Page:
• Last entry is 30 minutes before closing time.

Pro tip: Admission is free for all on Sundays up till 2 pm.

Jerónimos Monastery

Jerónimos Monastery, museum, church and gardens - what to see in Lisbon

A highly elaborate monastery located in Belem district of western Lisbon. This impressive spiritual building was historically linked with the explorers because Vasco da Gama spent his last night here before leaving to the Far East. It is one of the best examples of the Portuguese Late Gothic Manueline style of architecture. It is now a UNESCO World Heritage Site. The Monastery has a huge, sprawling garden and also houses a Museum and a Church.

Entry fee: Normal entry €10. Discounted and free admission available for certain categories of people.

Timings:

  • October to May – 10:00 to 17:30 hours
  • May to September – 10:00 to 18:30 hours
  • Closed on – Mondays, December 25, January 1, Easter Sunday, May 1, and June 13.
  • Last entry is 30 minutes before closing.

Pro tip: This is located slightly away from Lisbon centre and you can easily get here in a few minutes by train.

Padrão dos Descobrimentos

 Padrão dos Descobrimentos - what to see in Lisbon

The Padrão dos Descobrimentos is a magnificent plus iconic monument situated on the banks of River Tagus. It is devoted to the venturers and explores who set off on their voyages in the 15th and 16th centuries. It marks the ‘Age of Discovery’ of these two centuries, as the Portuguese were among the few who sent off to explore the lands in the far east. The original monument was built from wood and the central part of 1940 world fair. This monument is just there to behold and maybe take some pictures. You needn’t spend anything to see it.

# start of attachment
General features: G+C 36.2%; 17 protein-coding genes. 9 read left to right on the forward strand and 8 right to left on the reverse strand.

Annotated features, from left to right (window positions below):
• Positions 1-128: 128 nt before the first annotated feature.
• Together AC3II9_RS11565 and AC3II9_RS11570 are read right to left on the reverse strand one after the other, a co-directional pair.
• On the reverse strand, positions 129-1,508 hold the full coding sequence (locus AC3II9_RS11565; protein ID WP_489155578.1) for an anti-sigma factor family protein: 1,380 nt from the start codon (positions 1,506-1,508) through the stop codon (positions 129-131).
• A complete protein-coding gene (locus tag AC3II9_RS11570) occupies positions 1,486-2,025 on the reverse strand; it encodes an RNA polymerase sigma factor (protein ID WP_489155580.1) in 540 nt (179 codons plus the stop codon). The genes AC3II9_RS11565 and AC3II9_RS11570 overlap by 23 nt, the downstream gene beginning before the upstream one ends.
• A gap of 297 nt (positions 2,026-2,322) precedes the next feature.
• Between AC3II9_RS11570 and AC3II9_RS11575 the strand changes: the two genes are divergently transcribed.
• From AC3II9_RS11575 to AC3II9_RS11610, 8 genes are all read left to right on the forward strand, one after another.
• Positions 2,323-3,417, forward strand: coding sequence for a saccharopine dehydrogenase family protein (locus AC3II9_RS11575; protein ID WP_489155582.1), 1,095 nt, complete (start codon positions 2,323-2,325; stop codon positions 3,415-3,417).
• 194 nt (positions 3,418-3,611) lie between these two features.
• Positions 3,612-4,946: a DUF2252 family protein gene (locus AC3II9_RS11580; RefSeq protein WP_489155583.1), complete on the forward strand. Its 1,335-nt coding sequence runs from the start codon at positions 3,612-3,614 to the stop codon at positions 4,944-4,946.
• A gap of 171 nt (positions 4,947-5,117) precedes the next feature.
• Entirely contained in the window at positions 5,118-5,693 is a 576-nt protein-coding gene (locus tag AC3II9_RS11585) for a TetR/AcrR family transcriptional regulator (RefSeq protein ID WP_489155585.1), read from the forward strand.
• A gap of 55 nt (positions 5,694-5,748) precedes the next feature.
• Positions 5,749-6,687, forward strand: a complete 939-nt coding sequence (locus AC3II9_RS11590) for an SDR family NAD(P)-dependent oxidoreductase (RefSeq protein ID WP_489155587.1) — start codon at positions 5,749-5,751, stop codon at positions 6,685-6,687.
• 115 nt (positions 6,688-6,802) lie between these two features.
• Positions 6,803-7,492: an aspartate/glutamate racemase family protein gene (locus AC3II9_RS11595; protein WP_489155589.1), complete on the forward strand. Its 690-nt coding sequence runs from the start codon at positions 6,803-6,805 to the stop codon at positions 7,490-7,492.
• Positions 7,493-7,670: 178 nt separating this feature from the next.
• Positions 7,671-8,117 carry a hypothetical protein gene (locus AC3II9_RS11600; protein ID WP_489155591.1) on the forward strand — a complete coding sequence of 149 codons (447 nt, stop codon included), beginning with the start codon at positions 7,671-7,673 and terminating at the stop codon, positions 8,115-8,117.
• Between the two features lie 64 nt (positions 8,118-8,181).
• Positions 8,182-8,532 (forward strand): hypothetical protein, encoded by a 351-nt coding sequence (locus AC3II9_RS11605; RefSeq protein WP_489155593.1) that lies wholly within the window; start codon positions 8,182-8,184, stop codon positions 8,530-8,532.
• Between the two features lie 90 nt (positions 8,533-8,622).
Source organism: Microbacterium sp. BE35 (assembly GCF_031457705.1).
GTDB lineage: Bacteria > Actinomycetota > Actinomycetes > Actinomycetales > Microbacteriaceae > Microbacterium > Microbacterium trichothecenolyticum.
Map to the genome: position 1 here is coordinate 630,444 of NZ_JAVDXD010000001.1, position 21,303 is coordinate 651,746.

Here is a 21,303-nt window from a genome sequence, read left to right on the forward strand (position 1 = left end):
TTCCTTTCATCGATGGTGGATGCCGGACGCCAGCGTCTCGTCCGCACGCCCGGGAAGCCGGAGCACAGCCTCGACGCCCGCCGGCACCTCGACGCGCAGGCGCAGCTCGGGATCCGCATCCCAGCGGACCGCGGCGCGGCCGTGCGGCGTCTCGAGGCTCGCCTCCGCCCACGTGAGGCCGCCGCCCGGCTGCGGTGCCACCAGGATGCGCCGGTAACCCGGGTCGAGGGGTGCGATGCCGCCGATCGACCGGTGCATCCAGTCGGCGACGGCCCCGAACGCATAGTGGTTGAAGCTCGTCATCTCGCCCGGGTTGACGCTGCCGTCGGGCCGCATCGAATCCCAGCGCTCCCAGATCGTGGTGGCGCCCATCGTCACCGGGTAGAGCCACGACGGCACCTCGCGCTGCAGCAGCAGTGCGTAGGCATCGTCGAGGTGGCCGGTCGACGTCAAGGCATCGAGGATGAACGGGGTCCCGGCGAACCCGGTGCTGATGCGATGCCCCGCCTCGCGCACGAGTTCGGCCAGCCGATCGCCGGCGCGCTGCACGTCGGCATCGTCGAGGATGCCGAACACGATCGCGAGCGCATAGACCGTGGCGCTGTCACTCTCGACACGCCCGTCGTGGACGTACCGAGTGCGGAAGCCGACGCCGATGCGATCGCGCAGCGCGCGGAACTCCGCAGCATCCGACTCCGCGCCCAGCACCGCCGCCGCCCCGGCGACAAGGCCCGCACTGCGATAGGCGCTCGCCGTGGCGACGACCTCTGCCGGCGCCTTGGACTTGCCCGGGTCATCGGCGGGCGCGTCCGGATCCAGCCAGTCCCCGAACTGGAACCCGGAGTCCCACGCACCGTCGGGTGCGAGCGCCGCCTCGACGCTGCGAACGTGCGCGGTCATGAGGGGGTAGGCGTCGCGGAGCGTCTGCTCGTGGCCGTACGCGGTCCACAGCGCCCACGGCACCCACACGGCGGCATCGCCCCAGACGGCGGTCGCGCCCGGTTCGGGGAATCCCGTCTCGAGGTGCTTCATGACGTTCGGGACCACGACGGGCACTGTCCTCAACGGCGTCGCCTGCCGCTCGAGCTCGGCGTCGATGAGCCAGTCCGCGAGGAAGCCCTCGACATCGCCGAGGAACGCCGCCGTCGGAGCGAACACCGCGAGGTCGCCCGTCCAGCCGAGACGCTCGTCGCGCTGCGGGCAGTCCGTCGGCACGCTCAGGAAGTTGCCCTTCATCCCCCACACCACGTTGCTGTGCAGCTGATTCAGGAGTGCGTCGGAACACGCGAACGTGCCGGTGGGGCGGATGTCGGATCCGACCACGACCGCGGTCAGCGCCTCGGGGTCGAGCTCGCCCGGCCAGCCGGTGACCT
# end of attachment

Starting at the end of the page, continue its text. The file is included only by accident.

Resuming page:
Pro tip: It is within walking distance to Jerónimos Monastery and the Belem Tower and can be viewed en route to either.

Belém Tower or Tower of St Vincent

Belem Tower - what to see in lisbon

Torre de Belém or Belém Tower played a significant role during the Age of Discovery. It is currently an icon and one of the most visited or ‘must visit’ places in Lisbon. It was declared a UNESCO listed World Heritage for its historical significance.

Entry fee: An individual ticket to the tower is €6 but you can get a combined ticket to visit Belem Tower and the close by Jerónimos Monastery and National Archaeology Museum for €12.

Timings:

  • October to May – 10:00 to 17:30 hours
  • May to September – 10:00 to 18:30 hours
  • Closed on – Mondays, December 25, January 1, Easter Sunday, May 1, and June 13.
  • Last admission at 17:00 hours

Pro tip: The popular pastry Pastel de nata originated here and you can visit Pastéis de Belém a cafe that proudly claims to still use the original recipe from the early 1800s.

When it comes to what to see in Lisbon, the list by no means ends here. The city is charming and just walking around you are sure to come across some interesting and amazing things.

By: travel.earth

Leave a Reply

Your email address will not be published. Required fields are marked *